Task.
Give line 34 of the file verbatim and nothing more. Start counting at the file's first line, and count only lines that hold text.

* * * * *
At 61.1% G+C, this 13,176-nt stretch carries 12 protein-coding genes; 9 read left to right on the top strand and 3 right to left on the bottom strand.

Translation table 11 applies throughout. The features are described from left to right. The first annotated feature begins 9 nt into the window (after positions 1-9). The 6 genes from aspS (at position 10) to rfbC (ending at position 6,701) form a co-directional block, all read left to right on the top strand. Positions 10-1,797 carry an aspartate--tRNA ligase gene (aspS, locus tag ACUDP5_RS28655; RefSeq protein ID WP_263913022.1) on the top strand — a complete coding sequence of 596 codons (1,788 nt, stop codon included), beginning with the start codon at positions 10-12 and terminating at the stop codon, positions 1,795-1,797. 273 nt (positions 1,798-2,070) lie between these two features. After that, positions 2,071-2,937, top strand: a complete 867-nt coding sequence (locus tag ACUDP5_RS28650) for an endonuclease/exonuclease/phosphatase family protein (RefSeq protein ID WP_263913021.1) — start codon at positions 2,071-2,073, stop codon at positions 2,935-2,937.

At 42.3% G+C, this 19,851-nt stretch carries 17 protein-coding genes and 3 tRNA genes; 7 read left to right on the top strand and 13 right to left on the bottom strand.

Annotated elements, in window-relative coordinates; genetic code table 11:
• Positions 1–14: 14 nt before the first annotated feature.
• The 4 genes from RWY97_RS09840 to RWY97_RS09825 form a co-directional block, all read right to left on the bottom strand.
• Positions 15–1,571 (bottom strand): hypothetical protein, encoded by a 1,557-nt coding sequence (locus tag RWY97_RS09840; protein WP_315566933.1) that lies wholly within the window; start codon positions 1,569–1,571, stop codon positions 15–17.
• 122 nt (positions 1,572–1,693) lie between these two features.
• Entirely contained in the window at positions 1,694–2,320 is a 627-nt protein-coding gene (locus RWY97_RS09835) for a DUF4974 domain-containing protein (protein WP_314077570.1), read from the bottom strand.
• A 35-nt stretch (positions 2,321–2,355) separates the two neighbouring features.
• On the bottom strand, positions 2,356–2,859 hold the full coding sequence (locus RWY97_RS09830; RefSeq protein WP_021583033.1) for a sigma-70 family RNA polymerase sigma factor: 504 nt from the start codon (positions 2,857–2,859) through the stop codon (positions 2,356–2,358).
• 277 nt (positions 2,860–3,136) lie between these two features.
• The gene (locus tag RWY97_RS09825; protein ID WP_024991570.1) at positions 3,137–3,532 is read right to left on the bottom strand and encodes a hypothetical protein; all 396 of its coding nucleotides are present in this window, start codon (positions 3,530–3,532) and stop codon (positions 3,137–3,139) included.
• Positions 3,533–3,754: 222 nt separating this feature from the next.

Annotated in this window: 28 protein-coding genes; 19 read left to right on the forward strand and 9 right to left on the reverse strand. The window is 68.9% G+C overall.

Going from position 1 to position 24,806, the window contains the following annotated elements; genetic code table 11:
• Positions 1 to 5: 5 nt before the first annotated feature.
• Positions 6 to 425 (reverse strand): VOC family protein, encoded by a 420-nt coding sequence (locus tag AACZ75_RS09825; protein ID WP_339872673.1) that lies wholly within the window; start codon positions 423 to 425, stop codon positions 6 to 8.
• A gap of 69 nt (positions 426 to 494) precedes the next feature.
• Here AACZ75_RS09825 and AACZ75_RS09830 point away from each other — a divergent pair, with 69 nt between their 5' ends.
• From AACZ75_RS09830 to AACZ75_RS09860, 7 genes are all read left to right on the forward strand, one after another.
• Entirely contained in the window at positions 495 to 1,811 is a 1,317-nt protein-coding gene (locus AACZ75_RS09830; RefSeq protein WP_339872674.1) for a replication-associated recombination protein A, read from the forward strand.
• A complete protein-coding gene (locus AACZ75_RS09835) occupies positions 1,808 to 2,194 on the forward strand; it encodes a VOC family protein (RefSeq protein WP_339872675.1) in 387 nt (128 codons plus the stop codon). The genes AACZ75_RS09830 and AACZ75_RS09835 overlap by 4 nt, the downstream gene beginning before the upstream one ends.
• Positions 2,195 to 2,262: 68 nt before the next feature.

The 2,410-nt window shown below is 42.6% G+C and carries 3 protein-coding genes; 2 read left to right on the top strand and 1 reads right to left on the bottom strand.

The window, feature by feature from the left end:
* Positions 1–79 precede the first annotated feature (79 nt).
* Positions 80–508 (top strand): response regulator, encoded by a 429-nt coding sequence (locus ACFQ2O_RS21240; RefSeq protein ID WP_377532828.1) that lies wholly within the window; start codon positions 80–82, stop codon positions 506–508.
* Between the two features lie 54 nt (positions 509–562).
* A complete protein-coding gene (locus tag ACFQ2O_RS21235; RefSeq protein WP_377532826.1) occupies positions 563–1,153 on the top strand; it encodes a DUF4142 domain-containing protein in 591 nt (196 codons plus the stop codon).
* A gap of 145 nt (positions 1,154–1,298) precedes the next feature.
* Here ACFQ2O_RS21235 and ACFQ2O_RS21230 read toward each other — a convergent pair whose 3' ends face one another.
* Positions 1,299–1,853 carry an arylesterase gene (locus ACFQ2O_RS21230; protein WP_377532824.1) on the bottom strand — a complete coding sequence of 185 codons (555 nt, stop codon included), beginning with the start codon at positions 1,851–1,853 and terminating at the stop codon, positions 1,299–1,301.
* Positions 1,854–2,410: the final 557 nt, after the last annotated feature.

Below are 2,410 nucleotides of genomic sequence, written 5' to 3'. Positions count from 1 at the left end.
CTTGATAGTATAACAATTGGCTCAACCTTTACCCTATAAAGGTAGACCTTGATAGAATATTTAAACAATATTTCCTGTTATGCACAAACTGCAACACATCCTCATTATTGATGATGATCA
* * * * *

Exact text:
* Positions 1,854–2,410: the final 557 nt, after the last annotated feature.